This Review Covers:
Buck Knives 863 Selkirk
The drop point, 420HC, stainless steel 863 Selkirk from Buck Knives is described as a survival knife? I guess this is because of the whistle and fire starter built into the moulded nylon sheath?
I see it more as a good camp knife and perhaps a backup skinning knife.
I like the look of the Selkirk, I also like the feel of it in the hand, the curved handle is nice, despite it being a little bit handle-heavy, due to the full tang and solid steel butt-end that can be used as a hammer.
Good Skinning Knife
A good hunting knife? well maybe… I would be comfortable describing it as a good skinning knife – due in part to the drop point, easy to sharpen 420HC stainless blade, along with the firestarter, and secure sheath, the 863 Selkirk could be a great backup knife for the multi-day deer hunts I like to do?
Buck Survival Knife
Yes, I know, it is a “Survival Knife”, but show me a drop point blade, and I will see a hunting knife – whatever the label the makers have attached to the knife.
Buck Survival Knife… 863 Selkirk
Skinning Knife or Survival?
I haven’t used one for skinning as yet, but I did have my hands on the latest model in our local hunting store while researching this review.
I have to say I was impressed, As well as being a well designed good looking knife, the 863 Selkirk, the larger of the 4 Selkirk models is nice in hand, quite a good weight, not too light, it feels like it would last the distance, a good solid well made knife that I could rely on.
The Micarta Handle on the 863 Selkirk has a strong solid feel but a bit too heavy to be considered perfectly balanced for skinning deer, blame this on the full tang, solid bolster, and the hammer on the pommel which in an emergency could be used for breaking windows perhaps?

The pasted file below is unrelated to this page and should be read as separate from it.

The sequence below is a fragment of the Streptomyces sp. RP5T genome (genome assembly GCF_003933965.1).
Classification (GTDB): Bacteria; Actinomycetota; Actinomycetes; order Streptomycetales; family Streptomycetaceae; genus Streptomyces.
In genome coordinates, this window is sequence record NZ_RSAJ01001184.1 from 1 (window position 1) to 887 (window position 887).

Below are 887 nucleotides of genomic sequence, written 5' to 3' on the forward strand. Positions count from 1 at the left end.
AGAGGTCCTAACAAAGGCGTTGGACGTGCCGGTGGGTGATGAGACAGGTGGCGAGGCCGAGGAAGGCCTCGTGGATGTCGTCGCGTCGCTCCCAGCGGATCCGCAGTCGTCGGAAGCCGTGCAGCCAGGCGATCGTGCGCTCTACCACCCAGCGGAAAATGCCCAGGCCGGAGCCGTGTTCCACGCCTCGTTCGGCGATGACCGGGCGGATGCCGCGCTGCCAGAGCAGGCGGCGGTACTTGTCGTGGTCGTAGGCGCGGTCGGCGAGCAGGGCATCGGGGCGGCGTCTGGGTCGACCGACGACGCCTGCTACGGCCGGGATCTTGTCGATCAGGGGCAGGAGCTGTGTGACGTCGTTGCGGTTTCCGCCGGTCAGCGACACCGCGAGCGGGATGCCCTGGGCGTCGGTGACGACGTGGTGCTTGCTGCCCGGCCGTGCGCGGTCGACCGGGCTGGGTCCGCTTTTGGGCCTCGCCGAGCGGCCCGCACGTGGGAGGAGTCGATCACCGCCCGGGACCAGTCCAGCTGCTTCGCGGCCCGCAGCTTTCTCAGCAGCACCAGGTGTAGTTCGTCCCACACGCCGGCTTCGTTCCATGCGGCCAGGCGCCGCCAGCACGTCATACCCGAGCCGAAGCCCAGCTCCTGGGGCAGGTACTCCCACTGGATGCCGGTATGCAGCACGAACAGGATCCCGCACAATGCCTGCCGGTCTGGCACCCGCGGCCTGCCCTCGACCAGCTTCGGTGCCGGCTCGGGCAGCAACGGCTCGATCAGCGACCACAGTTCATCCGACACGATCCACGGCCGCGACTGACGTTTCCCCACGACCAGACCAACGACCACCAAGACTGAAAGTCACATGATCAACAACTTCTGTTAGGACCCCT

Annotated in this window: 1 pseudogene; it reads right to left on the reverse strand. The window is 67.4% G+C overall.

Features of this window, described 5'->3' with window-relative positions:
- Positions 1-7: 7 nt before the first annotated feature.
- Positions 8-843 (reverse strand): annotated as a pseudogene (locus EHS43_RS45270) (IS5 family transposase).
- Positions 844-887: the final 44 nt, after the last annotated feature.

Feels Good In The Hand
I found the slight curve in the handle a nice design touch, it makes the knife easier to grip and feel more secure.
Four Buck Selkirk Models
For me, the Buck 863 is more a skinning knife or camp knife, rather than survival, but it could also make a good EDC if you live in a rural area where a knife on your belt isn’t going to scare the crap out of the people you meet.
Perhaps one of the pocket knives would make the better EDC knife if you need to be more discrete?
Would you buy the Buck Selkirk as a survival knife? or do you see it more as a hunting/skinning knife?
Drop Point Blade
The total length of Selkirk is 9.5″ including full tang in a Micarta Handle.
The drop point blade is 4.6″ including its sharpening choil.
Made from 420 HC stainless steel hardened to RC58.
The 863 Selkirk features an un-bevelled spine, allowing you to create sparks with the back of the blade – no need to damage your blade just to light a fire.
Also included is a 2.25-inch Ferro rod, with an emergency whistle built into its grip.
The 420HC steel [HC = High Carbon] Buck Knives are famous for getting the most out of high-quality 420HC steel with their specialized heat treatment…
Good Working Edge
420HC is often poorly critiqued by “Knife Experts” but it is popular steel with many knife makers.
I have used a lot of knives made from 420HC over the years, In my opinion, it is reliable, durable, and offers good corrosion resistance with good edge retention, combined with ease of sharpening to maintain a good working edge.
What’s not to like? 420HC works as it should!
Not everybody feels the need to slice up sheets of paper, as the experts do in Youtube Videos?
Some of us just want a reliable sharp hunting knife to skin-out, and process our deer, then get home safely…
Buck Selkirk Sheath
The sheath seems to be designed to look cool… and it does succeed in this!